Erica Thompson, a friend of Mrs. Righthouse’s neighbor, contacted me on Tuesday and indicated that there’s a “connection” there, too. “Mike Montgomery is a relative of my friend, boss, and neighbor,” she said. Bottom line: His papers are heading back to Marysville.
I also heard again from the man near Cincinnati who found a picture of Mrs. Righthouse’s deceased husband and sent this picture of it along.
And arrangements have now been made to return it to Mrs. Righthouse, whose own picture started this story. Why is this such a big deal?
Ms. Thompson writes:
“I wanted to let you know that yes all Righthouse things that have been found so far are all in relation to Martha so if anyone would like to return those things as well they can mail them to me. She was just mainly concerned about the picture though because she has nothing left of Bob. If the people would that found the belongings please write a little something about how they found these and where that would be great. She would really enjoy hearing about it.”
I indicated to Ms. Thompson that I may travel to Marysville this summer and put faces to this story of the things that connect us in the physical and emotional world.
She also said for me to tell you that she would love to meet you and the man that found it. She even said “he could stay with me in my extra bedroom”. Then she stopped and said “oh now wait, I guess I don’t have any bedrooms now”. God love her! She’s so sweet.
And so, we suspect, is Ms. Thompson, who has taken time from the cleanup of a devastating tornado to try to put one old picture back in the hands of one sweet old lady.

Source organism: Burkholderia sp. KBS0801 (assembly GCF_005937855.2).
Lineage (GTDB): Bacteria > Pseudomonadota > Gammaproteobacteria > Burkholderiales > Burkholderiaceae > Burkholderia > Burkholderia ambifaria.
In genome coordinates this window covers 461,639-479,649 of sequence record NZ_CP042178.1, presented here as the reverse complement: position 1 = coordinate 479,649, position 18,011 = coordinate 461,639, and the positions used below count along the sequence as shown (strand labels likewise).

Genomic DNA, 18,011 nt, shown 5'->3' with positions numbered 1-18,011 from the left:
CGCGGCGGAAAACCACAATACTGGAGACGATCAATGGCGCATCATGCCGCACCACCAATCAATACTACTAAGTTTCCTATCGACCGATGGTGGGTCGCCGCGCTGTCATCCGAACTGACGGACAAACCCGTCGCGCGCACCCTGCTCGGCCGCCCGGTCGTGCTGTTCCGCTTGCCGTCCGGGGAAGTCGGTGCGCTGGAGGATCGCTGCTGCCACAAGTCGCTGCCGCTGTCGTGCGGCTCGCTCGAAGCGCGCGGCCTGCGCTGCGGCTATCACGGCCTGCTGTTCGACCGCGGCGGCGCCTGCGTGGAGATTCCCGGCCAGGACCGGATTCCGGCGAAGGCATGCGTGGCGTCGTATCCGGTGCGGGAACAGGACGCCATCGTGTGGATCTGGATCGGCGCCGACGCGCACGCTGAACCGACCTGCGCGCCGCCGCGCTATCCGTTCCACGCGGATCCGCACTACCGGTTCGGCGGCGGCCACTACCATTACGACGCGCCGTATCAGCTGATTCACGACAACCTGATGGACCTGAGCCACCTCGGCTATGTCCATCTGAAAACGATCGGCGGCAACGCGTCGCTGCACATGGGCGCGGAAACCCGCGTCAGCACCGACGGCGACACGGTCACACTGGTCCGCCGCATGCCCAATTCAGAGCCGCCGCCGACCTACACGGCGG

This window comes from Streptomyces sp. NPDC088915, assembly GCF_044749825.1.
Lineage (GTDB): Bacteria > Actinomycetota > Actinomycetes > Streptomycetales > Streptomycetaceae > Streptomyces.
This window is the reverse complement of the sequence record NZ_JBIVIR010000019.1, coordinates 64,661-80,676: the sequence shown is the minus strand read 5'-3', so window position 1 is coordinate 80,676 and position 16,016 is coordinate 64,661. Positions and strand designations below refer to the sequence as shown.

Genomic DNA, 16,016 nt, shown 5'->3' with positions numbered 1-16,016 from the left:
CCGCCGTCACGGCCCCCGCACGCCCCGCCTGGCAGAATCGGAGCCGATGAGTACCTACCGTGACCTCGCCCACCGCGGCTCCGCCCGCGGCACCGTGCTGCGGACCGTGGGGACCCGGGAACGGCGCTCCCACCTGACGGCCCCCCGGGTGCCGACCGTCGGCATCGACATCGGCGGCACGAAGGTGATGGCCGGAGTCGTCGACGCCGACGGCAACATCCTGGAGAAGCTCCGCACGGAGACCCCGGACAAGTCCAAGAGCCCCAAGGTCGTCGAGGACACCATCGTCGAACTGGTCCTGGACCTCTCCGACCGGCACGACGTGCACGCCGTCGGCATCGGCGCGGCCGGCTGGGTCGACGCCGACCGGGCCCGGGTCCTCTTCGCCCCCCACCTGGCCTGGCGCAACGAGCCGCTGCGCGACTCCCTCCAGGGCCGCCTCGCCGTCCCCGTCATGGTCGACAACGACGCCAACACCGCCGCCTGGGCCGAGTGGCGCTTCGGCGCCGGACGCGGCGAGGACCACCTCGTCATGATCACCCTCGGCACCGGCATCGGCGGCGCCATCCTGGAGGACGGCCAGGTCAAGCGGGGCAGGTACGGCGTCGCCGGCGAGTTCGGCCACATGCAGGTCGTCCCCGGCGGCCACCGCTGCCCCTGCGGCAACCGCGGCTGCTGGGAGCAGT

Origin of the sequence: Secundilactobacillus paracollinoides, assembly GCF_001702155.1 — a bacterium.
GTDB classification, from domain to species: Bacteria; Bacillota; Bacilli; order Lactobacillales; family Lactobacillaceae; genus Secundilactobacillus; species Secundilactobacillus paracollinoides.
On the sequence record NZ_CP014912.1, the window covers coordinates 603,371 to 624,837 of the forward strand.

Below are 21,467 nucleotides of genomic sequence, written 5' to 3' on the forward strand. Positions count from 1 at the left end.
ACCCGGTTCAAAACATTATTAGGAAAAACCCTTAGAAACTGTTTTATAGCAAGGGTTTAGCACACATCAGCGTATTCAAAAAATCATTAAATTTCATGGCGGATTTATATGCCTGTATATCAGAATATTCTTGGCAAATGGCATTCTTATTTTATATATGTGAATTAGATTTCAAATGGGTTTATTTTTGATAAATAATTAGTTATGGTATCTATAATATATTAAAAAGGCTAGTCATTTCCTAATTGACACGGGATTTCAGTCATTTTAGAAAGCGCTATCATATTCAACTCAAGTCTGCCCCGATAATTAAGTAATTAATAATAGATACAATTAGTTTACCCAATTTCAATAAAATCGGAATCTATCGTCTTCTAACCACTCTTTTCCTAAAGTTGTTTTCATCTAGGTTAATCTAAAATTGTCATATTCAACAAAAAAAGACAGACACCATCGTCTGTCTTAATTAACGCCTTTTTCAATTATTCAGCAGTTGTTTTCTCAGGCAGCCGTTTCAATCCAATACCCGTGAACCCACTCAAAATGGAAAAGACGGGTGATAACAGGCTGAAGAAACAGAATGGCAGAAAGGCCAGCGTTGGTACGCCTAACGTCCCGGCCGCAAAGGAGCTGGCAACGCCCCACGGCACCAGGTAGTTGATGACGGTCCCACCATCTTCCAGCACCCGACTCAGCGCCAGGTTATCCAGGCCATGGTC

3) LESSONS FROM THE KIDS
Between players being paralyzed in recent games, allegations of racist taunts in Duluth, high school teams running up the score on their opponents in the High School League playoffs, and the investigation of Derek Boogaard’s death which exposed the dark side of the sport, it hasn’t been a great year for the image of hockey. Maybe we need more stories of 15-year-olds like the one profiled in a post this week on the Goon’s World blog. The writer details what happened when a goalie gave up the game-winning goal on a penalty shot, ending his team’s season at a Bantam playoff in St. Cloud.
The winning team’s bench emptied in a wave of exuberance, as they always do in these kinds of games. We’ve all seen it a hundred times – the champions hog-pile each other while the other team collapses in sullen defeat. This was no exception, and the teams played their roles as they were supposed to do. The losing goalie lay face down in his crease, overcome with sadness. I watched from ice level in the corner of the rink, only a few feet from the distraught young man. As the winning team celebrated, their goalie separated himself from the pack and skated over to the other netminder. He gently patted him on the shoulder and helped the other player to his feet. The two shared a few words – I couldn’t hear anything over the noise but the emotions and message were clear: you played your heart out; you were a worthy opponent; keep your head up because you have nothing to be ashamed of. Instead of savoring the win, the victor shared the spoils as best he could, choosing to lift the spirits of his foe as best he could. Not because he was told to, or because it was expected, nor did he even consider if anyone else was watching. But I was. I knew I was witnessing the best moment I have ever seen in youth sports. I wish I could have that kind of heart every day. This 15 year old kid showed me the meaning of sportsmanship in a way that I never could have scripted.